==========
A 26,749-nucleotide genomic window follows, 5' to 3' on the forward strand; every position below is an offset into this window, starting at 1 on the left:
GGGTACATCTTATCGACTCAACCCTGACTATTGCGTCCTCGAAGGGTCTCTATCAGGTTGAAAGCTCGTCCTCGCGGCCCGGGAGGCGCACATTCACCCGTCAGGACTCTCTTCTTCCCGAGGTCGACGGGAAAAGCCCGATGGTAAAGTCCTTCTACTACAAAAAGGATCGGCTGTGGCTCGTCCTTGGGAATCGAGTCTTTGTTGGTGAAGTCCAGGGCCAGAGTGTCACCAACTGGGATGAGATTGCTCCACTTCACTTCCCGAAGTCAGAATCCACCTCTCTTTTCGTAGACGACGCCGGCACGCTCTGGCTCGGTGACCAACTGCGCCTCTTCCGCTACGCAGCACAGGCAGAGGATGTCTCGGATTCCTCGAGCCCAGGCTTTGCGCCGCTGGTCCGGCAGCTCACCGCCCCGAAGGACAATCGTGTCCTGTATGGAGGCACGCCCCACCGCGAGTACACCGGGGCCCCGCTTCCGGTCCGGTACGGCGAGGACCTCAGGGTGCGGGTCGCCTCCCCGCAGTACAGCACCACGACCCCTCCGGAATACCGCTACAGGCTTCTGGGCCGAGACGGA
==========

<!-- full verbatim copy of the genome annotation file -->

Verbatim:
A 26,749-nucleotide genomic window follows, 5' to 3' on the forward strand; every position below is an offset into this window, starting at 1 on the left:
GGGTACATCTTATCGACTCAACCCTGACTATTGCGTCCTCGAAGGGTCTCTATCAGGTTGAAAGCTCGTCCTCGCGGCCCGGGAGGCGCACATTCACCCGTCAGGACTCTCTTCTTCCCGAGGTCGACGGGAAAAGCCCGATGGTAAAGTCCTTCTACTACAAAAAGGATCGGCTGTGGCTCGTCCTTGGGAATCGAGTCTTTGTTGGTGAAGTCCAGGGCCAGAGTGTCACCAACTGGGATGAGATTGCTCCACTTCACTTCCCGAAGTCAGAATCCACCTCTCTTTTCGTAGACGACGCCGGCACGCTCTGGCTCGGTGACCAACTGCGCCTCTTCCGCTACGCAGCACAGGCAGAGGATGTCTCGGATTCCTCGAGCCCAGGCTTTGCGCCGCTGGTCCGGCAGCTCACCGCCCCGAAGGACAATCGTGTCCTGTATGGAGGCACGCCCCACCGCGAGTACACCGGGGCCCCGCTTCCGGTCCGGTACGGCGAGGACCTCAGGGTGCGGGTCGCCTCCCCGCAGTACAGCACCACGACCCCTCCGGAATACCGCTACAGGCTTCTGGGCCGAGACGGA